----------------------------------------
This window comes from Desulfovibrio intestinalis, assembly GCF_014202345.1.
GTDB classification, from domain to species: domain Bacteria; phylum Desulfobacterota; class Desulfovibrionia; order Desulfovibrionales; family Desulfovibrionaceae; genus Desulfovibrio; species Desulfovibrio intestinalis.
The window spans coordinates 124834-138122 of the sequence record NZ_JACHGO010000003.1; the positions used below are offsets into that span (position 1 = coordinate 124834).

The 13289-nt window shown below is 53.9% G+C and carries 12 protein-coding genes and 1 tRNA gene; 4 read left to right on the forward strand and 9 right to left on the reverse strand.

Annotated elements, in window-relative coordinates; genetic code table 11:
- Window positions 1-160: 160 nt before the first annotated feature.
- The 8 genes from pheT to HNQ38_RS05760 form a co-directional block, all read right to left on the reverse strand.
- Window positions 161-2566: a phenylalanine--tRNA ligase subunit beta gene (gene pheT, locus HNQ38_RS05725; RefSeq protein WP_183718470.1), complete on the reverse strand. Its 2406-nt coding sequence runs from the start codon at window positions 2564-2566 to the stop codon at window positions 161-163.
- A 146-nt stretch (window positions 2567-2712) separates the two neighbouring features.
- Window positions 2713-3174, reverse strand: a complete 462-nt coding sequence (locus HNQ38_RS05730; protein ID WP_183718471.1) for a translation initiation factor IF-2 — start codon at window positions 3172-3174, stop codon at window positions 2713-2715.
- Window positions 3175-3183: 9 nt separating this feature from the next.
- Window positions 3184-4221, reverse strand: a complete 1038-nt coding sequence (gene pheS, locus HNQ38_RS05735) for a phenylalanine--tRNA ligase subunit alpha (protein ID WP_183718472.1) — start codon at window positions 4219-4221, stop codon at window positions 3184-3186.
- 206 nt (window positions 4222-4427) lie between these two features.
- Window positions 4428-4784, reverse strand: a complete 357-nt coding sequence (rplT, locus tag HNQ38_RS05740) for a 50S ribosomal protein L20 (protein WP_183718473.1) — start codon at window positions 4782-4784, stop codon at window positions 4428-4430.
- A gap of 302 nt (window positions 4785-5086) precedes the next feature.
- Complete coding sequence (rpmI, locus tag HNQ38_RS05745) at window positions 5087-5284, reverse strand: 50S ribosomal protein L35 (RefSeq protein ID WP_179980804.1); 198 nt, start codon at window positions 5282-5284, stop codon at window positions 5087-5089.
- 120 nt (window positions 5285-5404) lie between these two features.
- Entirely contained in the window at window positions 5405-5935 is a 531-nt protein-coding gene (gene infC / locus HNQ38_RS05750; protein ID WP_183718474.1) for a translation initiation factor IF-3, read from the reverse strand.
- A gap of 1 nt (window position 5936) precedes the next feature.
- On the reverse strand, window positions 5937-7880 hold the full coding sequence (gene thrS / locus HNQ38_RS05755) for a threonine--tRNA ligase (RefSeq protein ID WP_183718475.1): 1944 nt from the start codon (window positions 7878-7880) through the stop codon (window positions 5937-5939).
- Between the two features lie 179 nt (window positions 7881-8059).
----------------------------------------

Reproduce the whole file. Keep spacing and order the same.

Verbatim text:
This window comes from Desulfovibrio intestinalis, assembly GCF_014202345.1.
GTDB classification, from domain to species: domain Bacteria; phylum Desulfobacterota; class Desulfovibrionia; order Desulfovibrionales; family Desulfovibrionaceae; genus Desulfovibrio; species Desulfovibrio intestinalis.
The window spans coordinates 124834-138122 of the sequence record NZ_JACHGO010000003.1; the positions used below are offsets into that span (position 1 = coordinate 124834).

The 13289-nt window shown below is 53.9% G+C and carries 12 protein-coding genes and 1 tRNA gene; 4 read left to right on the forward strand and 9 right to left on the reverse strand.

Annotated elements, in window-relative coordinates; genetic code table 11:
- Window positions 1-160: 160 nt before the first annotated feature.
- The 8 genes from pheT to HNQ38_RS05760 form a co-directional block, all read right to left on the reverse strand.
- Window positions 161-2566: a phenylalanine--tRNA ligase subunit beta gene (gene pheT, locus HNQ38_RS05725; RefSeq protein WP_183718470.1), complete on the reverse strand. Its 2406-nt coding sequence runs from the start codon at window positions 2564-2566 to the stop codon at window positions 161-163.
- A 146-nt stretch (window positions 2567-2712) separates the two neighbouring features.
- Window positions 2713-3174, reverse strand: a complete 462-nt coding sequence (locus HNQ38_RS05730; protein ID WP_183718471.1) for a translation initiation factor IF-2 — start codon at window positions 3172-3174, stop codon at window positions 2713-2715.
- Window positions 3175-3183: 9 nt separating this feature from the next.
- Window positions 3184-4221, reverse strand: a complete 1038-nt coding sequence (gene pheS, locus HNQ38_RS05735) for a phenylalanine--tRNA ligase subunit alpha (protein ID WP_183718472.1) — start codon at window positions 4219-4221, stop codon at window positions 3184-3186.
- 206 nt (window positions 4222-4427) lie between these two features.
- Window positions 4428-4784, reverse strand: a complete 357-nt coding sequence (rplT, locus tag HNQ38_RS05740) for a 50S ribosomal protein L20 (protein WP_183718473.1) — start codon at window positions 4782-4784, stop codon at window positions 4428-4430.
- A gap of 302 nt (window positions 4785-5086) precedes the next feature.
- Complete coding sequence (rpmI, locus tag HNQ38_RS05745) at window positions 5087-5284, reverse strand: 50S ribosomal protein L35 (RefSeq protein ID WP_179980804.1); 198 nt, start codon at window positions 5282-5284, stop codon at window positions 5087-5089.
- 120 nt (window positions 5285-5404) lie between these two features.
- Entirely contained in the window at window positions 5405-5935 is a 531-nt protein-coding gene (gene infC / locus HNQ38_RS05750; protein ID WP_183718474.1) for a translation initiation factor IF-3, read from the reverse strand.
- A gap of 1 nt (window position 5936) precedes the next feature.
- On the reverse strand, window positions 5937-7880 hold the full coding sequence (gene thrS / locus HNQ38_RS05755) for a threonine--tRNA ligase (RefSeq protein ID WP_183718475.1): 1944 nt from the start codon (window positions 7878-7880) through the stop codon (window positions 5937-5939).
- Between the two features lie 179 nt (window positions 7881-8059).